After 145 years in the “sugar business” Hawaii is going to close the remaining sugar mills forever. We drove down the road in Kauai, HI and were saddened at the sight of this abandoned building that once was bustling with a thriving sugar cane industry. The neglected building has rusted and lost its windows and some of its structure. However, the greatest loss that the old mill represents as the locals view the building each day as they drive by is the regrets of lost jobs and livelihood.
On the local television today they announced that the last working mill located in Maui will close this March 2016. More than 600 workers will lose their jobs. I understand progress but it is always good to document and remember the past in photos and words.
Posted: Jan 06, 2016 10:19 PM HST by KITV4 News
Updated: Jan 27, 2016 10:19 PM HST
By Brenton Awa
KAHULUI, Hawaii –
The year 2016 will mark the end of an era in Hawaii. After 180 years in the state, the sugar industry is shutting down. Hawaii’s last remaining plantation is phasing out it’s sugar operations this year. As the industry goes away, so does jobs.
The Hawaiian Commercial and Sugar Company on Maui said it’ll be laying off 675 employees by the end of this year. What was once the foundation of Hawaii’s economy will soon be history.
“If you told somebody in 1950 when sugar was the absolute foundation of the entire economy in the Hawaiian islands that the day was going to come when sugar was going to end they would not have believed you, it would be impossible to comprehend, and here we are,” said DeSoto Brown, a historian at Bishop Museum.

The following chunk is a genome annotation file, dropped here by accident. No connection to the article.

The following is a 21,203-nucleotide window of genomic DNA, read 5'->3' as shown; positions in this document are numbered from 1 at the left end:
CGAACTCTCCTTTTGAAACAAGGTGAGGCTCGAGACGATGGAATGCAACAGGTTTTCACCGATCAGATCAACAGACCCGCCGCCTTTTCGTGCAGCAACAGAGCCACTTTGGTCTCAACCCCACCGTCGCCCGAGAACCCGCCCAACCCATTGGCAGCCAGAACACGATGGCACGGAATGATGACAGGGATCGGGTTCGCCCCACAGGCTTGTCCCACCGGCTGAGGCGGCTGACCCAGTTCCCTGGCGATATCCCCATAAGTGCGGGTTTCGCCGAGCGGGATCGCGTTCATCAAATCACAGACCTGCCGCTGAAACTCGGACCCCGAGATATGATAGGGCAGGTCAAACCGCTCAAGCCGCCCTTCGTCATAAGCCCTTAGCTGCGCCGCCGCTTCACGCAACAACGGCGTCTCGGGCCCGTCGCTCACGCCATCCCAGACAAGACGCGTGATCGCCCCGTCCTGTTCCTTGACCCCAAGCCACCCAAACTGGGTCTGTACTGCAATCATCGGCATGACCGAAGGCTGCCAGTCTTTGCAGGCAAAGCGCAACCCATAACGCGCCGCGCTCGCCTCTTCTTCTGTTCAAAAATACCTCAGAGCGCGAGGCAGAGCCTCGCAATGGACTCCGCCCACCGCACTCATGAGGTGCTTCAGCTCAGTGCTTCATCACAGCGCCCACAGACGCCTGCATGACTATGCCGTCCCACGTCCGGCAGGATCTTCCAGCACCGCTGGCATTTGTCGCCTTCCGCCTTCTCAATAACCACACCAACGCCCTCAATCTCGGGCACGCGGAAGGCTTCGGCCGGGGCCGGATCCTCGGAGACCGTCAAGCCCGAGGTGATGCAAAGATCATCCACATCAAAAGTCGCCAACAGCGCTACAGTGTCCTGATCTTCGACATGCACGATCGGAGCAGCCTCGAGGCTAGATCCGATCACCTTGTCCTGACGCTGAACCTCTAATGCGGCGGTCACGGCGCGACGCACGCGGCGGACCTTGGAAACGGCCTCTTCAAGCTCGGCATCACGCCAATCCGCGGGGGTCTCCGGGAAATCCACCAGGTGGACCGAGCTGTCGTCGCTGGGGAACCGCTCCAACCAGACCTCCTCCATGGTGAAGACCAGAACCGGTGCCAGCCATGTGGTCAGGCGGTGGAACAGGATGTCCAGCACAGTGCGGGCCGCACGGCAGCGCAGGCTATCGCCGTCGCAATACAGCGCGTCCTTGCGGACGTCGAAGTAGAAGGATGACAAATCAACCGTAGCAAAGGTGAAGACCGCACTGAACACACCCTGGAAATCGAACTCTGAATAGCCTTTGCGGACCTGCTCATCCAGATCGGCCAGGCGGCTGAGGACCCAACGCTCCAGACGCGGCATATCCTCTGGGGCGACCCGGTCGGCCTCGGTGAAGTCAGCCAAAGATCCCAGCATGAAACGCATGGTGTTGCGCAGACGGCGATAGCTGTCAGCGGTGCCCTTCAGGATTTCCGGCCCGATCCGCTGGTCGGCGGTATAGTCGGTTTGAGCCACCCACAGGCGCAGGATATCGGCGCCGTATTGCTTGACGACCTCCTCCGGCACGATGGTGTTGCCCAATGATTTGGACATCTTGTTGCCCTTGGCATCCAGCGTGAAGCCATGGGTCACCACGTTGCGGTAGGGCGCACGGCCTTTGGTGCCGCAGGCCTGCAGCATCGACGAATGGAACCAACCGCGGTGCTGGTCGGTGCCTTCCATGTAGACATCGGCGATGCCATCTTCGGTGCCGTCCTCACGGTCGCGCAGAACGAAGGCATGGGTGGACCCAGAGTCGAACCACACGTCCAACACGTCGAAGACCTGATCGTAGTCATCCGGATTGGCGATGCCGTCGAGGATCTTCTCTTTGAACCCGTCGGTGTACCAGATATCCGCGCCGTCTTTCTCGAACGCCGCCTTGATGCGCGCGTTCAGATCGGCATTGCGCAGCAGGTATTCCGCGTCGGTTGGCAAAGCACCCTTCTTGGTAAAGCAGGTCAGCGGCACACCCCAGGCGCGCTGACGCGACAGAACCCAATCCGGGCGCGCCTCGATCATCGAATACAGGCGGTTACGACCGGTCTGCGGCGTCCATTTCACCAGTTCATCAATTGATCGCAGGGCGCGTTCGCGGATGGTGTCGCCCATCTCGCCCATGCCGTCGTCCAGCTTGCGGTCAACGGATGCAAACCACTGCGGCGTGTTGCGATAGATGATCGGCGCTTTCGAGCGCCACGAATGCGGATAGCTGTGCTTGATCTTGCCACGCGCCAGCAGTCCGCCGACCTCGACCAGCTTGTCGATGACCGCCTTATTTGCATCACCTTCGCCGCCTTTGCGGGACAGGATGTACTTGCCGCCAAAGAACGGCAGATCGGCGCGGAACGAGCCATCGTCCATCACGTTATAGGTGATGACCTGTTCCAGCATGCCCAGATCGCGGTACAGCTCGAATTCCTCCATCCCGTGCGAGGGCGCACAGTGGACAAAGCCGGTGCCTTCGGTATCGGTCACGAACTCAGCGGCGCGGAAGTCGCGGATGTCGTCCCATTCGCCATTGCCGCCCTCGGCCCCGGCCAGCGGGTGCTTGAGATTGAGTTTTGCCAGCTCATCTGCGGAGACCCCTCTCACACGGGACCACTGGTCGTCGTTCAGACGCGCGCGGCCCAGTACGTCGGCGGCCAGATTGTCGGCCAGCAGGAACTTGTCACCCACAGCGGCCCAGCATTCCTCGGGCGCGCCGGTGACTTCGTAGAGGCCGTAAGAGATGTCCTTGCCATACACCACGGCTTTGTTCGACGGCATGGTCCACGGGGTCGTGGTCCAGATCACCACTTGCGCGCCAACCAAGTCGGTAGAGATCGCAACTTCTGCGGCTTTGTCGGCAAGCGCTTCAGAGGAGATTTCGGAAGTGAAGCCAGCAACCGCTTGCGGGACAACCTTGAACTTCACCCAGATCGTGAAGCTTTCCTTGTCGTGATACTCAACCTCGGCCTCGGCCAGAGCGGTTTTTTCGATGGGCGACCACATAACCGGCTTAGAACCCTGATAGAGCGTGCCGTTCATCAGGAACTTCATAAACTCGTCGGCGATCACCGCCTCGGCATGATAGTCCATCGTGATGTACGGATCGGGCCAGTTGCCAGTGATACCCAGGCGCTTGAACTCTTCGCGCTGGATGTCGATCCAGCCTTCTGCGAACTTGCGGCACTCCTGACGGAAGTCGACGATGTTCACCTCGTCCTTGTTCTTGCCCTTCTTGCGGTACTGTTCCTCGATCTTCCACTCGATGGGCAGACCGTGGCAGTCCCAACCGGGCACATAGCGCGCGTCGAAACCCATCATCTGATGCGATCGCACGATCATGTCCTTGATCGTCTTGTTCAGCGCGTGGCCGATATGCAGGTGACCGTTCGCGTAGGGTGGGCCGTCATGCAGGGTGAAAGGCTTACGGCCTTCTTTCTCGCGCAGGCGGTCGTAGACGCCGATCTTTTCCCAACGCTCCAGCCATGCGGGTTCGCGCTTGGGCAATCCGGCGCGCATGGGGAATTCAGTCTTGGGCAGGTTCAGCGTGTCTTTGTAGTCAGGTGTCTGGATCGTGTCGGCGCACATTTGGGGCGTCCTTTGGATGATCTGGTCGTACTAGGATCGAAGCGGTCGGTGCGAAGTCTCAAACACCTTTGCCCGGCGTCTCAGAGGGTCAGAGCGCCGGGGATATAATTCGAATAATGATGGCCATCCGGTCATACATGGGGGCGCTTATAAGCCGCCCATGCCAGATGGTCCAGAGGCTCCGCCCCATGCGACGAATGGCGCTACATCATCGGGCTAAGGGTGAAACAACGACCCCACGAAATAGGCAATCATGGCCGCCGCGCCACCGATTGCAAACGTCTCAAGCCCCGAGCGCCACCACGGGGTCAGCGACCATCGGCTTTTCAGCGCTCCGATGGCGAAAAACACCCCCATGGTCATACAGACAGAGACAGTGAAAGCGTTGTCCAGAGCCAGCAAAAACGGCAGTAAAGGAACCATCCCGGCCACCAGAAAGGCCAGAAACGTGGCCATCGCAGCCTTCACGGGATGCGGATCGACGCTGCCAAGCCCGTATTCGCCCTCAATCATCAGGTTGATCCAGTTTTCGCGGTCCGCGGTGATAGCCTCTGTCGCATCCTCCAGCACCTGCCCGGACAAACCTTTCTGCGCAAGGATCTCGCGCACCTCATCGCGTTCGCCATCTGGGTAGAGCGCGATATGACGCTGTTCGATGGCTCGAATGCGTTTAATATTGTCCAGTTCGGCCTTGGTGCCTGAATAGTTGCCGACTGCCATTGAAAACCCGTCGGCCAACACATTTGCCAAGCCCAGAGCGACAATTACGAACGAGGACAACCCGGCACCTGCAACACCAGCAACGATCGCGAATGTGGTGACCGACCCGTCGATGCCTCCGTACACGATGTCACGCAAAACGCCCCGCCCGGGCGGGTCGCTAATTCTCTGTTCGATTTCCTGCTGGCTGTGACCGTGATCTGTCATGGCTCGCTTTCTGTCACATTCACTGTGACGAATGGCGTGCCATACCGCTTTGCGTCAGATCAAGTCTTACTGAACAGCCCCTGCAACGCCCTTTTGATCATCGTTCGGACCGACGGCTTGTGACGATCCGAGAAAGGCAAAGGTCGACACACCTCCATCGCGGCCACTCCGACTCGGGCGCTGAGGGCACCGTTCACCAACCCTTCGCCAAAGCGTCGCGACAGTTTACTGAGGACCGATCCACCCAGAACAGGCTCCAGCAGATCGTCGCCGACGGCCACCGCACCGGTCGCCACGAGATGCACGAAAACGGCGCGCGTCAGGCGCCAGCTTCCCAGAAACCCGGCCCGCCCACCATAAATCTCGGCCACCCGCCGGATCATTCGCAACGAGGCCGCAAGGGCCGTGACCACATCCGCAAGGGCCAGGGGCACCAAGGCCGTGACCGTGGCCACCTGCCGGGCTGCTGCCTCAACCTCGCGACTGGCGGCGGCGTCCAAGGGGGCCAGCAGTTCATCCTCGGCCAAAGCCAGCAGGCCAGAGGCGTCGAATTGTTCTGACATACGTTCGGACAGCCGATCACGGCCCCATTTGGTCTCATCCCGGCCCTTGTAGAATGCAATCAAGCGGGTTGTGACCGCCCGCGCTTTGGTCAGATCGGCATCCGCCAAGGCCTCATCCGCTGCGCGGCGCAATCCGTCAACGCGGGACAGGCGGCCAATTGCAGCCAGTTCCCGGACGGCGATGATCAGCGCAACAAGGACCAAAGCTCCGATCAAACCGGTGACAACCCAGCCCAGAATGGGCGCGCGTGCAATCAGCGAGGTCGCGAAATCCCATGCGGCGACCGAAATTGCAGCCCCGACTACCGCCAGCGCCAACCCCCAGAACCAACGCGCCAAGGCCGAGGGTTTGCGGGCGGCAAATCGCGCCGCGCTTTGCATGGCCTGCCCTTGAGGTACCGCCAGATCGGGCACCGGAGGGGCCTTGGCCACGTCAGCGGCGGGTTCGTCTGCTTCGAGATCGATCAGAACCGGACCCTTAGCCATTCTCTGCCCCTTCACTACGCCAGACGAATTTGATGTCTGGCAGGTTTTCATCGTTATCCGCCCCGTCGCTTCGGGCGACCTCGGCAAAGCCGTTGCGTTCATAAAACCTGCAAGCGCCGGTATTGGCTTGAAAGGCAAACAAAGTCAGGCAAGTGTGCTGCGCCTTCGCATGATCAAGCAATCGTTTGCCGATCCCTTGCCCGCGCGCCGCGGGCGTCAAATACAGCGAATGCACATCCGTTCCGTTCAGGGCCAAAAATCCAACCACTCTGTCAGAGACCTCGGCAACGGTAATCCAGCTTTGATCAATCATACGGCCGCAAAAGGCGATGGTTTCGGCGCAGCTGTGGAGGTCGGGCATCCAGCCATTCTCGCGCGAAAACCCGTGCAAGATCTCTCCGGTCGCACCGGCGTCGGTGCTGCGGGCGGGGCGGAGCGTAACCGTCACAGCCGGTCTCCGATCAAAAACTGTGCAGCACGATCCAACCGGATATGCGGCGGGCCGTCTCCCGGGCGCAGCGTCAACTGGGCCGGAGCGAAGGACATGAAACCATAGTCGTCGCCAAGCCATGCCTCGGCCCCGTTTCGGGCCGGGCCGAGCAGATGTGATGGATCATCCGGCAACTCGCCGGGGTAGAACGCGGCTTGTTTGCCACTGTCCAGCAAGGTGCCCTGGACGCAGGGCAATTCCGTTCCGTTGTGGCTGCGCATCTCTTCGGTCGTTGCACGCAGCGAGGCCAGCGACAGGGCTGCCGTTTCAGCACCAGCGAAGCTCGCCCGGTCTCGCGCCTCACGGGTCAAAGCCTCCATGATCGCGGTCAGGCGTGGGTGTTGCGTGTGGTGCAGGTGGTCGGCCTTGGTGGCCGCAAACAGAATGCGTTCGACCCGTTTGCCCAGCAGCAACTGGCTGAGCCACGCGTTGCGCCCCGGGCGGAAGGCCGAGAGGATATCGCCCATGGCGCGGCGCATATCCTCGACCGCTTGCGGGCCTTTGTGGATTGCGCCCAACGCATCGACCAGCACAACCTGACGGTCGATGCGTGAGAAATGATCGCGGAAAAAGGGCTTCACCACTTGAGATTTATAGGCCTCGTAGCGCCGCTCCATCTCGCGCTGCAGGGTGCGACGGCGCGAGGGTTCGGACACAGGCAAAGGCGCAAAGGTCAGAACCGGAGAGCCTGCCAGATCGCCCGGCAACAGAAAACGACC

Brown says Wednesday’s announcement was momentous. He points out how sugar cane not only re-shaped our land by way of water diversions and the vast amount of farm lands needed for growing, but Brown says to look at the people who live here.
“The reason the Hawaiian islands population is so diverse is primarily because of the sugar industry,” said Brown.
The company says the cuts will start in March.
“I certainly am hopeful that they will find great opportunities and in the long run this will be a positive thing but we’re certainly not seeing a lot of silver lining other than the fact that we remain committed to our employees and we’re going to do what we can to make this as minimally painful as possible,” said Christopher Benjamin, President of Alexander & Baldwin.
Alexander and Baldwin president Christopher Benjamin said his company has made every effort to avoid layoffs but it expects to incur a $30-million operating loss for 2015.
“We’ve always taken a very long-term view of the business. We’ve lost money in the past and not chosen to shut down the plantation or seize sugar operations but in this case we saw more of the same in our future. So while we lost money in the past, we’ve always sought out towards recovery and in this case we frankly did not,” said Benjamin.
Moving forward, the company says it will be transitioning it’s 36,000 acre plantation on Maui towards smaller farms and varied agricultural uses potentially including food and energy crops, cattle, and the development of an agriculture park where residents would be able to grow crops.
“All this contention that’s been building regarding water rights and came burning that’s pau now and now we can move forward together and it’s a real opportunity for a new unity on our island,” said Representative Kaniela Ing (D) Kihei, Wailea, Makena.
Looking back at history, the production of sugar cane in 2014 was down to 1.3 million tons. It’s been dropping steadily every year since 1982 when Hawaii was producing nearly 9-million tons of sugar cane. Some industry insiders believe the end of sugar cane in Hawaii was inevitable.
“It’s going to be a hard transition so I think that compassion has to be given because it’s been generations of families in the sugar plantation and it’s unique it’s like no other industry,” said Donna Domingo, President of the ILWU.
A lot of lawmakers reacted to to the announcement…………..”